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A paper published in the Lancet Psychiatry today compares the clinical efficacy and cost-effectiveness of two brief approaches to treating anxiety in children.

Researchers at the University of Reading and the Health Economics Research Centre at the Nuffield Department of Population Health compared the clinical outcomes and cost-effectiveness of brief guided parent-delivered cognitive behavioural therapy (CBT) and solution-focused brief therapy (a form of counselling that focuses on the present and future and explores a child’s resources and hopes to help build solutions). The study concluded that both interventions were clinically effective. There was no evidence of CBT being clinically superior to brief solution-focused therapy but it was shown to be cost-effective in the short-term.

In a randomised controlled trial at four NHS primary child and mental health services in Oxfordshire children aged between 5 and 12 were randomly allocated to either receive brief parent-delivered CBT or solution focussed brief therapy. The authors noted that as a group the participating families, although representative of many parts of the UK, were highly educated, affluent and not ethnically diverse which they recognised as a limitation of the study.

Families in both groups received roughly five hours of treatment. Parents in the CBT group were given a self-help book and received up to eight weekly sessions of therapist supported brief guided parent-delivered CBT (four face-to-face sessions of 60 minutes and four 15 minute telephone reviews). In the solution-focused brief therapy group the parent and child had an initial hour long face-to-face session with a therapist, then the child had four 45 minute face-to-face therapy sessions, followed by a final one hour session with the therapist, child and parent. The therapists were primary mental health workers from a range of backgrounds including health visiting, nursing, occupational therapy, social and youth work and clinical psychology and psychology graduates. A societal perspective was adopted to assess resource use and costs associated with the two interventions, including all NHS health care and social care services, non-NHS (e.g. educational) services, lost leisure and productivity time estimates for parents.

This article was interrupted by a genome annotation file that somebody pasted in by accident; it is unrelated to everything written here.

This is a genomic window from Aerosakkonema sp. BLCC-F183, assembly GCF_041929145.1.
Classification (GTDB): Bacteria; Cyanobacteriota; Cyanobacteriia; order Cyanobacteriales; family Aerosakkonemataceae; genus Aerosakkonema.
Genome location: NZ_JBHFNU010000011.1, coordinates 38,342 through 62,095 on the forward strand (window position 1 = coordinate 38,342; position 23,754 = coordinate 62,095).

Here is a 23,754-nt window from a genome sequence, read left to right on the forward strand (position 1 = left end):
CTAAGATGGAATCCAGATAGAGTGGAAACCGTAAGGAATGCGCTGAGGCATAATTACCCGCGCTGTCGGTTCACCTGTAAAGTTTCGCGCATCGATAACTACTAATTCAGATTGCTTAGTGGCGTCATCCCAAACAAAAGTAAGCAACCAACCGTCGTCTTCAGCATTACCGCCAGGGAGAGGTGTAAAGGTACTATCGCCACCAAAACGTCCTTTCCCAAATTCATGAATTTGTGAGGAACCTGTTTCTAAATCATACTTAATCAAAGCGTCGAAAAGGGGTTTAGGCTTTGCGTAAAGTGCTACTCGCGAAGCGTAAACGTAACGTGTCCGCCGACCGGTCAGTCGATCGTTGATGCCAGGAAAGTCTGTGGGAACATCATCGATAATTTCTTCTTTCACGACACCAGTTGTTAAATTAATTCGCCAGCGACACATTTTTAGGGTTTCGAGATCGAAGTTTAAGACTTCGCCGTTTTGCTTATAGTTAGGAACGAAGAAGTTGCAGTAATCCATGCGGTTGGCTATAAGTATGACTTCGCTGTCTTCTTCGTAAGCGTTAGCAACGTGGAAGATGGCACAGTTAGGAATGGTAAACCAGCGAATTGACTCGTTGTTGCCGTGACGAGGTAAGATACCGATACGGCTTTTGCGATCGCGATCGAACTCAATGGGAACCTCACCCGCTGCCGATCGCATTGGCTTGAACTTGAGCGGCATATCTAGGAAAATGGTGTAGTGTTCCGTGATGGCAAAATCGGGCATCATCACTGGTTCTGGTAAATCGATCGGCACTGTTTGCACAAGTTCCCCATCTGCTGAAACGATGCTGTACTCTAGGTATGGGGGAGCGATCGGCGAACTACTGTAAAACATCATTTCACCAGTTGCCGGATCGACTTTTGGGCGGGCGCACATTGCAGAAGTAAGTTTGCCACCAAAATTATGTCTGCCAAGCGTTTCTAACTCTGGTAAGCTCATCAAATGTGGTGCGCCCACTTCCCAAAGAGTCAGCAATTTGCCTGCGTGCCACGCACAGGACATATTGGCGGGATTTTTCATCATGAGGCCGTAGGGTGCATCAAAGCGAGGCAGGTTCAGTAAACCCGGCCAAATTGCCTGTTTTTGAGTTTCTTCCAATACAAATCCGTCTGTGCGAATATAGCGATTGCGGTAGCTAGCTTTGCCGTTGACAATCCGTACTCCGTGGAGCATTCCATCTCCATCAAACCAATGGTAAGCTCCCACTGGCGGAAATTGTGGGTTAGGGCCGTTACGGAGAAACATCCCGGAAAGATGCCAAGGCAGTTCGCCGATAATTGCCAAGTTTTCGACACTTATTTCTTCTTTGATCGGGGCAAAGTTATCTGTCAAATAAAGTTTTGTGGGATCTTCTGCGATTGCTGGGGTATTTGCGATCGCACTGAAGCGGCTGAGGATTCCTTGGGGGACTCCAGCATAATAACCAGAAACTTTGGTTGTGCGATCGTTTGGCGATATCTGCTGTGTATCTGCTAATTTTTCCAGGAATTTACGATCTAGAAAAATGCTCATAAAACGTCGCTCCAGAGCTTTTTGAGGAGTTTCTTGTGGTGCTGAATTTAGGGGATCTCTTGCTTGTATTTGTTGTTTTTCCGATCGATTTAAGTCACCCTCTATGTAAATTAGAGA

At the end of treatment 40 children (59%) in the brief guided parent-delivered CBT group had improved compared to 47 children (69%) in the solution-focused brief therapy group. There was no significant difference between the two approaches in clinical or economic outcome measures either at the end of treatment or at the 6 month follow-up assessment. However the CBT intervention was associated with an average saving of £448 per child, mainly due to reduced treatment costs such as lower therapists’ travel expenses because review sessions with parents were conducted by phone, and less time off school or work for children and parents. 

The study concluded that although brief guided parent-delivered CBT was not clinically superior to solution-focused brief therapy, it was likely to represent a cost-effective use of resources compared with solution-focused brief therapy and might be considered as a first-line treatment for children with anxiety problems.